Secondly, if your district or state is considering digital textbook adoptions, again include Special Education in the process. With their help, you can research the file format that you’re purchasing. Is it PDF? If so, for some students your district will once again undergo the same costly conversion processes. Is it HTML? That’s just a web page, but if it is web page with lots of multi-media video, some of your students won’t be able to access the content. Is it available as DAISY or ePub? These two formats offer more flexibility to meet the learning styles of many students in all classrooms.
I know there’s lots more to learn about which formats work for which students, but it can be learned. The knowledge probably exists in your district, county, or region already. I hope this post provides food for thought and stimulates conversation and innovation.
Lastly, perhaps in this post you recognized the concepts of UDL, or Universal Design for Learning, applied to book purchasing. The bottom line message is to think about all students when buying books. In the long run, districts will find badly needed cost savings. I’ll return to UDL later.
Also there is often no real reason to stop using last year’s textbook especially if it’s already been converted in to alternate formats. Sure, subjects like Astronomy and medicine change constantly, and political science needs updating with each election. But do we really need new high school american history books each year? Decisions to use new textbooks are often more motivated by publishers’ marketing than they are by the actual needs of real students.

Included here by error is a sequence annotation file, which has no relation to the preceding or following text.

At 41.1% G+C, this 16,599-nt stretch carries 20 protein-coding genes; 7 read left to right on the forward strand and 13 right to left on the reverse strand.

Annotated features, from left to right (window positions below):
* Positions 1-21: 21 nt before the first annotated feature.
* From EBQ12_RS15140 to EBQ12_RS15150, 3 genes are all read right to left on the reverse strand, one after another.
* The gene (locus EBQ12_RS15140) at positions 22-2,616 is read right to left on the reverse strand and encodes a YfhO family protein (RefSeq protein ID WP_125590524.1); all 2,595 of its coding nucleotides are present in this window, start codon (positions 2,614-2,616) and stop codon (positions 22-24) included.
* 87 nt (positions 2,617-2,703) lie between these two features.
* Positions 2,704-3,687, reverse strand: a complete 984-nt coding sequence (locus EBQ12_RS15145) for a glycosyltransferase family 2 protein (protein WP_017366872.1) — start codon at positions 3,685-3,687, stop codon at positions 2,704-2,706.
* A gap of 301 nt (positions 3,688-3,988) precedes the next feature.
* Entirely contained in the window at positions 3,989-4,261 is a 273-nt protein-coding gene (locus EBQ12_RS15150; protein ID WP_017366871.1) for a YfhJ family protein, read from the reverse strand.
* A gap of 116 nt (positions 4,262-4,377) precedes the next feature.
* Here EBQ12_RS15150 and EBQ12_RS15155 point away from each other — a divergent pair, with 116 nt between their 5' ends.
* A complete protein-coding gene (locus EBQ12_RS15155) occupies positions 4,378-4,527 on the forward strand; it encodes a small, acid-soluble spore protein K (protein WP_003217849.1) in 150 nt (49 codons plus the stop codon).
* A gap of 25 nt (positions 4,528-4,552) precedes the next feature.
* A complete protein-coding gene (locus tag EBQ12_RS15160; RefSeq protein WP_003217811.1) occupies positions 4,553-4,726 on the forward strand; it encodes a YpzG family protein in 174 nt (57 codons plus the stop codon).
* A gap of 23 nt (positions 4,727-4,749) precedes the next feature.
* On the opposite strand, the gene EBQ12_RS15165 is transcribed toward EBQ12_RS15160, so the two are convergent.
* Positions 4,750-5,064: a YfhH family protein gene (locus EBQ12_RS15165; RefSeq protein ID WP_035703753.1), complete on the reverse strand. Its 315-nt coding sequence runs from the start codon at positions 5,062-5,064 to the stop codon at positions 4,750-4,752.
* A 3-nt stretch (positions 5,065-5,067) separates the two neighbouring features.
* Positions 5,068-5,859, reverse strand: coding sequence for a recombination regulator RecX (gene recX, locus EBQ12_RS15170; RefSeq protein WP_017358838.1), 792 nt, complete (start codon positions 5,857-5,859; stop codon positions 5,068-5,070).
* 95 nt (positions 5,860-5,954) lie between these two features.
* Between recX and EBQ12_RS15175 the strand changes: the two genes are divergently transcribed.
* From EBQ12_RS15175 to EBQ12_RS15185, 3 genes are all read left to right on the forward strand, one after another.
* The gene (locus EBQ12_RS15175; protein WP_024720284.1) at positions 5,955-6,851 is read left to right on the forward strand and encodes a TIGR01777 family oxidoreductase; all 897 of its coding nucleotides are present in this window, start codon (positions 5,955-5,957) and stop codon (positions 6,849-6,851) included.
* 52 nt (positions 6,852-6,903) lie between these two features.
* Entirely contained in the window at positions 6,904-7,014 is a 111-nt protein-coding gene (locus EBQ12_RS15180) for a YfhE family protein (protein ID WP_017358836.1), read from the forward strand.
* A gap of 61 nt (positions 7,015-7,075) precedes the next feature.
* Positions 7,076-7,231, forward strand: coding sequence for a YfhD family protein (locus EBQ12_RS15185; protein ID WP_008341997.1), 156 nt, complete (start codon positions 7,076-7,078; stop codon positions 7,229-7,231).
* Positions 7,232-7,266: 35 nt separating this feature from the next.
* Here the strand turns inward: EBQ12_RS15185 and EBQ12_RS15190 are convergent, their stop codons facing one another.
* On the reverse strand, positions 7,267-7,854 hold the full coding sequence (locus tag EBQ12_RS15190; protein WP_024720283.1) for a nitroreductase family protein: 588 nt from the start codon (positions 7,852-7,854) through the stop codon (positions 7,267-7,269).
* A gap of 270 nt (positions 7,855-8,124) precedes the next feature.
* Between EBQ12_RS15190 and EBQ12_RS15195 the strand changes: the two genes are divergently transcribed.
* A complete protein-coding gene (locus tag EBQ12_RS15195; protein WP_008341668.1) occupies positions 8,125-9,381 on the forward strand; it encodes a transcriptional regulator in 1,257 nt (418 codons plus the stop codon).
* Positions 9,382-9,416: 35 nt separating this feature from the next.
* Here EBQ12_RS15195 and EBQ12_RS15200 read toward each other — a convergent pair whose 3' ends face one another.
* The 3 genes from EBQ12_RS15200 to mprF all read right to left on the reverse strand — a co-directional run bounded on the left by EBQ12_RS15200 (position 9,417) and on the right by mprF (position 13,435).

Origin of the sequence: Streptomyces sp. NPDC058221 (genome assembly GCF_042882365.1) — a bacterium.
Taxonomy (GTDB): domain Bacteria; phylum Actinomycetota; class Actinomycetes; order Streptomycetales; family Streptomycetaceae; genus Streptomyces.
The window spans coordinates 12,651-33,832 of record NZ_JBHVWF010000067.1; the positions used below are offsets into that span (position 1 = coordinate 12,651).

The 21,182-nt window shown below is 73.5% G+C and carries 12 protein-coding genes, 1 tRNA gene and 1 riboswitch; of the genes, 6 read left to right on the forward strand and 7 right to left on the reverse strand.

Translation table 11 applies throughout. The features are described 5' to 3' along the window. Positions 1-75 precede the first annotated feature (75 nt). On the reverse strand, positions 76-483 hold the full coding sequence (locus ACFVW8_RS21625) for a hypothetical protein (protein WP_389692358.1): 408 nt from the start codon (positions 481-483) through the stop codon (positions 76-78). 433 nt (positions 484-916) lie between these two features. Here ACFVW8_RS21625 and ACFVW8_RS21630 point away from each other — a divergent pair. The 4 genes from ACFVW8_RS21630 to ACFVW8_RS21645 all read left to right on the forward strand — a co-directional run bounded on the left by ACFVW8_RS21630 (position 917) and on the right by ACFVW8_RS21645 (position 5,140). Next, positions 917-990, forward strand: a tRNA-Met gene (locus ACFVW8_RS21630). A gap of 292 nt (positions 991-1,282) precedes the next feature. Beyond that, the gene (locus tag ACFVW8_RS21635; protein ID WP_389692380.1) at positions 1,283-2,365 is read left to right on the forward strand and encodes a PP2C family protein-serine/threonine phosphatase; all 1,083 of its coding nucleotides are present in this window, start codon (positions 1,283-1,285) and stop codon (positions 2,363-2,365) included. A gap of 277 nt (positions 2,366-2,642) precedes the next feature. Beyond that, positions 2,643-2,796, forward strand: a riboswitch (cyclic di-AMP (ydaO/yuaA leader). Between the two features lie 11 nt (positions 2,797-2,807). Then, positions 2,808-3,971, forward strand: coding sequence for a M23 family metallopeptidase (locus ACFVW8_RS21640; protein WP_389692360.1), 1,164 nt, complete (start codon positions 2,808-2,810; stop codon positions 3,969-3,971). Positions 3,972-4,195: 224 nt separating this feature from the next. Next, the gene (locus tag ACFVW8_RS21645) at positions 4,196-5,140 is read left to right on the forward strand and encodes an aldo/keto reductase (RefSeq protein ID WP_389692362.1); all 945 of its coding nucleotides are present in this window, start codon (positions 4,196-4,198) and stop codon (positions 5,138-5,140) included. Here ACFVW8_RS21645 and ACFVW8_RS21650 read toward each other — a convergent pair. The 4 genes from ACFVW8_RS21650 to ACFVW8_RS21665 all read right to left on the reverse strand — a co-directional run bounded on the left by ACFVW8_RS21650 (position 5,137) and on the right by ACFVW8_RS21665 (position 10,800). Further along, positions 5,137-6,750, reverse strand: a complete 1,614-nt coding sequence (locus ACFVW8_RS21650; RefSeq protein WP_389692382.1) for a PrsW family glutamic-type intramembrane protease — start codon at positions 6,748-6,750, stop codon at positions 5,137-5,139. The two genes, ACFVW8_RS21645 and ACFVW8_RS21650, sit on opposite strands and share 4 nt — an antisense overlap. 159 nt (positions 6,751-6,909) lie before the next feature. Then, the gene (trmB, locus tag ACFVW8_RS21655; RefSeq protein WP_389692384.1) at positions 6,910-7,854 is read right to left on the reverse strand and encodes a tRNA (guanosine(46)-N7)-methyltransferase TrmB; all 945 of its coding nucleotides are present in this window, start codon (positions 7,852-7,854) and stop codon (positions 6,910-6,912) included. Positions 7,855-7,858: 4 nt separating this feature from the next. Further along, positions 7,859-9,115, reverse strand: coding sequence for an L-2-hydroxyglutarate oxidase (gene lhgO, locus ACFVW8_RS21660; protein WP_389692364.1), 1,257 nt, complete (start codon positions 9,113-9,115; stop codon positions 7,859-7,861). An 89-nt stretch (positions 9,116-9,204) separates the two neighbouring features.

And in my opinion, this is a crime as long as education is publicly funded. I don’t want my tax dollars going to keep publishers rich!
Consider this as well: sometimes a popular book on the same subject, intended for the lay public makes more interesting reading than the textbook. It is cheaper, often already available in alternate formats and is easier for a student to acquire a used copy. But it requires decision-makers to think out of the box, to for example realize that Jared Diamond’s books on the successess and failures of civilizations make for great reading in a course on the rise and fall of societies. Science teachers who use the fine writing of Isaac Asimov, Brian Green, Stephen J. Gould and James Gleick will awaken a love for science in students that cannot be duplicated by the typical dry textbook. Barbara Tuchman makes history come alive, yet she isn’t read in schools! And that is a shame because you could read Ms. Tuchman in high school and probably even convince your mom to read it and discuss it with you!
And if you really want to make history fun, have them comparing Larry Schweikart with Howard Zinn!
I know instructors will argue that they need the textbooks for the discussion questions and related exercises. Are we paying teachers to pick all their exams and assignments from the teacher’s edition — are we letting publishers, in effect do the teachers’ homework for them! There’s a parallel here with big pharma pulling doctors’ strings! Health care costs so much because it is in a similar trap.
I read Steven Pinker and Oliver Sacks when I want to learn about psychology, not some dull textbook! Yet our educators continue to be prisoners of the publisher’s need to monitize the customer base!
Note that opinions expressed are mine, not opinions of my employer, De Anza College, nor bookshare!
— Deborah Armstrong, Alternate Media, De Anza College.